Let’s stop making libertarianism about leftism. They’re not compatible. As long as universal healthcare, universal basic income, and maintaining social security and the rest of the welfare state are on the table, libertarianism loses.

9. Make Libertarianism About the Libertarian Party

Part of the problem I have with the liberty movement these days is that many people have abandoned “principle over party” in favor of “party over principle.”

Sure, political strategy often simply revolves around winning. But attacking the wrong people is the worst idea for an up-and-coming party. I see libertarians within the Libertarian Party attacking Rand Paul, Ron Paul, Justin Amash, and Thomas Massie simply for being Republicans, without realizing that most of us would vote for these people if they were on our ticket in a heartbeat.

These people may be Republicans, but they’re an ally to liberty and libertarianism. Let’s not forget that the Libertarian Party isn’t the only mechanism for advancing liberty.

8. Attack Veterans Simply for Being Veterans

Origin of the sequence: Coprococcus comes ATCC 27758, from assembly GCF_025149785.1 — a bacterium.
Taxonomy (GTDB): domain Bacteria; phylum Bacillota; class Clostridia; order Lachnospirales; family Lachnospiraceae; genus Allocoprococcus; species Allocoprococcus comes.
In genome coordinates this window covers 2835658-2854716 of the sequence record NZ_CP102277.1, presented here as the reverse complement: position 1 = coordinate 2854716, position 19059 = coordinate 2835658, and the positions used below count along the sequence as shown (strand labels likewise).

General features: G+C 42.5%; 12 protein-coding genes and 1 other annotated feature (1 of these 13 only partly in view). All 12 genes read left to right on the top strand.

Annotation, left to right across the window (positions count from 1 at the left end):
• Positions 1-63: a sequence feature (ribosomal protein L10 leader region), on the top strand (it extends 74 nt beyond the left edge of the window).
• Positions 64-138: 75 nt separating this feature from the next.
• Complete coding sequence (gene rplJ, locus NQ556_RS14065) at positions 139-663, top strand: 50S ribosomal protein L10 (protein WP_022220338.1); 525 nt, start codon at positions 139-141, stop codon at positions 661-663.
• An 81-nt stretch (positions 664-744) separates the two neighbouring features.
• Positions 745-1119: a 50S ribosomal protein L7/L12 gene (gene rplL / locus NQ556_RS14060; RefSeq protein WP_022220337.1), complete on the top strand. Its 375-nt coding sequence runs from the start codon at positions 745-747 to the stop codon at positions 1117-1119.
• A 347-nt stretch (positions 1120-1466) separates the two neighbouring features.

I could write an entire book revolved around the idea that libertarians shouldn’t hate veterans just because they also hate that the government funds the military through taxation.

Whether or not you think our country should have such an expansive nanny state as it does, or whether you think the country should exist at all, military people haven’t done anything to you.

Attacking these people, who likely will be the easiest to pitch libertarianism, is a poor choice to make. These people have seen the disastrous effects of interventionist foreign policy, these people have seen why an expansive military doesn’t need to exist.

These people also are just people, and they’re not “baby killers.” They’re ordinary people, and most of them are reservists who never see combat deployment. Generalizing all the people who have served our country as killers, savages, and awful humans who want to steal your tax money to fund failed wars is not only an awfully poor and incorrect generalization, but also not a way to expand the libertarian base.

7. Attack Anarcho-Capitalists

Anarcho-capitalists are the purists of the libertarian ideology. This one should go without saying: attacking the most devoted liberty minds doesn’t do libertarianism any good. They’re an important part of the ideology, and whether or not you agree with them, they have a lot of good things to say, if you’ll just listen.